October 21, 2017
Berkshire-Partners UK uncovers Public toilets in Kampala Uganda
For Many years, African countries has had issues with Public sanitation. There are various reports regarding Sanitation and availability of public toilets in African countries. We have read reports from WHO, UNICEF about the result of poor or broken down public sanitation system, reports showing the high number of toilet transmitted diseases such as cholera, diarrhea e.t.c. In some East African countries, millions of homes still use the Latrine system of toilet which totally exposes users to a whole lot of danger.
As we know Water supply, sanitation and health are closely related. Poor hygiene, inadequate quantities and quality of drinking water, and lack of sanitation facilities cause millions of the world’s poorest people to die from preventable diseases each year. Women and children are the main victims.
Below are some pics taken from our tour of kampala Public toilets.
Water, sanitation and health are linked in many ways, listed below are some diseases linked to poor sanitation and lack of access to clean water.
- contaminated water that is consumed may result in water-borne diseases including viral hepatitis, typhoid, cholera, dysentery and other diseases that cause diarrhea
- without adequate quantities of water for personal hygiene, skin and eye infections (trachoma) spread easily
- water-based diseases and water-related vector-borne diseases can result from water supply projects (including dams and irrigation structures) that inadvertently provide habitats for mosquitoes and snails that are intermediate hosts of parasites that cause malaria, schistomsomisis, lymphatic filariasis, onchocerciasis and Japanese encephalitis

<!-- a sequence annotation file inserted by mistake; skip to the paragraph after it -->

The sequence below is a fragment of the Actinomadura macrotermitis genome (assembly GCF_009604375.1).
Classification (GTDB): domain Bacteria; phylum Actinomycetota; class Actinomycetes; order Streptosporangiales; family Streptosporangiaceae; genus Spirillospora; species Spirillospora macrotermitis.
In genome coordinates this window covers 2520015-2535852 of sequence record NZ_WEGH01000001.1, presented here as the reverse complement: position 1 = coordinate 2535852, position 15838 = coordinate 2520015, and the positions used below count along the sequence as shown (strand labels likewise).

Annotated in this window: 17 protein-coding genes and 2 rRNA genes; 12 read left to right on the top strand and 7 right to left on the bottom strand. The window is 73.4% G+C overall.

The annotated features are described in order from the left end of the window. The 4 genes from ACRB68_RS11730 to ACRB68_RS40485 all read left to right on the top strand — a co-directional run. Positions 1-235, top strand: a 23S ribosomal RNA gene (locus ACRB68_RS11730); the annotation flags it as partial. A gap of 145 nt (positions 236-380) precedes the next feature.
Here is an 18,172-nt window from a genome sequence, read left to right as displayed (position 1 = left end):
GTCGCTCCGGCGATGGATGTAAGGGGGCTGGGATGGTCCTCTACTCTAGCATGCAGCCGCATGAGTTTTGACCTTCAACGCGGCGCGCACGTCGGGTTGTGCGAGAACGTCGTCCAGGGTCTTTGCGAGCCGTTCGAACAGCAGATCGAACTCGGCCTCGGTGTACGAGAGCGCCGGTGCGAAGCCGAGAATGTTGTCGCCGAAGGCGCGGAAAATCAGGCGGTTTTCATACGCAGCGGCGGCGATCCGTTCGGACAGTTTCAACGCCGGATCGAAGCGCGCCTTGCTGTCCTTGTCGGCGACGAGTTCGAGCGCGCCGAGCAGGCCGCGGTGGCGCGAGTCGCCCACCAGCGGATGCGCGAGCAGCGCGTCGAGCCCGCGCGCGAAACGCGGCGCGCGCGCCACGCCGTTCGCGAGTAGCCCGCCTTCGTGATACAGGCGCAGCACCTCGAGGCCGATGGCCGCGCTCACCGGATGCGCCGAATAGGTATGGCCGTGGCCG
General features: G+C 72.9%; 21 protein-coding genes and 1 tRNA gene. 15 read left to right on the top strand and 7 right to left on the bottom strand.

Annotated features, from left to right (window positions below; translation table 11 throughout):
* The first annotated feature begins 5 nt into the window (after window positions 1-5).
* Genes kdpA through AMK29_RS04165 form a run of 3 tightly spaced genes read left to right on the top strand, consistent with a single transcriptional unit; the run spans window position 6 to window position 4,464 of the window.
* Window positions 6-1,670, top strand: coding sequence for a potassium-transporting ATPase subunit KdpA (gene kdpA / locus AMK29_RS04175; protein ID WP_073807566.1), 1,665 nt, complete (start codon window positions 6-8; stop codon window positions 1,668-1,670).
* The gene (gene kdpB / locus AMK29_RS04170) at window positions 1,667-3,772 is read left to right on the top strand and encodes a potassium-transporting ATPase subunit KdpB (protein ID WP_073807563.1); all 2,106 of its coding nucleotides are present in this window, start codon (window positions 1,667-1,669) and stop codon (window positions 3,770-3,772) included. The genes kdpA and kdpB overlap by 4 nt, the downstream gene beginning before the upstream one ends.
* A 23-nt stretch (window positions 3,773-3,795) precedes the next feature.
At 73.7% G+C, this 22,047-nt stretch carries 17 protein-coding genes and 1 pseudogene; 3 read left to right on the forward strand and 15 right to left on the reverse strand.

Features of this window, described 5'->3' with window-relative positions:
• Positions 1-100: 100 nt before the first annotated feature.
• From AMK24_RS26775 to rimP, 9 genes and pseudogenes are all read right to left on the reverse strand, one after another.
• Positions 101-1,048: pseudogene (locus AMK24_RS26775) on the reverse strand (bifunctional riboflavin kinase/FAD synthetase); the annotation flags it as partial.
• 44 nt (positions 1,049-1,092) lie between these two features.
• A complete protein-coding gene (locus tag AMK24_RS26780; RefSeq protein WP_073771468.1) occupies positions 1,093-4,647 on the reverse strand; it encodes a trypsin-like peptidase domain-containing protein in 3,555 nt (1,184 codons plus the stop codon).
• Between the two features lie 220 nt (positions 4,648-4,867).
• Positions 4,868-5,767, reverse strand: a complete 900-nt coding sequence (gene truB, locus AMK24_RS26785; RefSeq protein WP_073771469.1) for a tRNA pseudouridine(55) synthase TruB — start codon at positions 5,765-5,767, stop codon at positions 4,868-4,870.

- drinking water supplies that contain high amounts of certain chemicals (like arsenic and nitrates) can cause serious disease.
- Approximately 4 billion cases of diarrhea per year cause 2.2 million deaths, most-1.7 million-children under the age of five, about 15% of all under 5 deaths in developing countries.
- Diarrheal diseases account for 4.3% of the total global disease burden (62.5 million DALYs). An estimated 88% of this burden is attributable to unsafe drinking water supply, inadequate sanitation, and poor hygiene. These risk factors are second, after malnutrition, in contributing to the global burden of disease.
- intestinal worms infect about 10% of the population of the developing world, and can lead to malnutrition, anemia and retarded growth.
- 6 million people are blind from trachoma and the population at risk is about 500 million
- 300 million people suffer from malaria
- 200 million people are infected with schistosomiasis, 20 million of whom suffer severe consequences.
This figures are based on a publication from world bank, this and many more reasons is why we at Berkshire-Partners UK are in Uganda, to start a campaign for Sanitation by building toilets through the major cities in Uganda. Starting with Kampala we will work in Partnership with Kampala City Council Authority (KCCA) in order to determine through the city of kampala the areas of stress with high traffic of people with limited access to toilets.
As you can see in the pics theres a long que in one of the facilities in the city square in Kampala. Berkshire-Partners intend to build 250 facilities in kampala for public use. Below is the proposed image of the facilities we would be providing.
This are modern facilities which Berkshire-Partners will be building in the city of Uganda, this facilities will help promote and improve hygiene in Kampala Uganda.
Title: Berkshire-Partners UK sanitation Project in Kampala
Date Published: August 20, 2017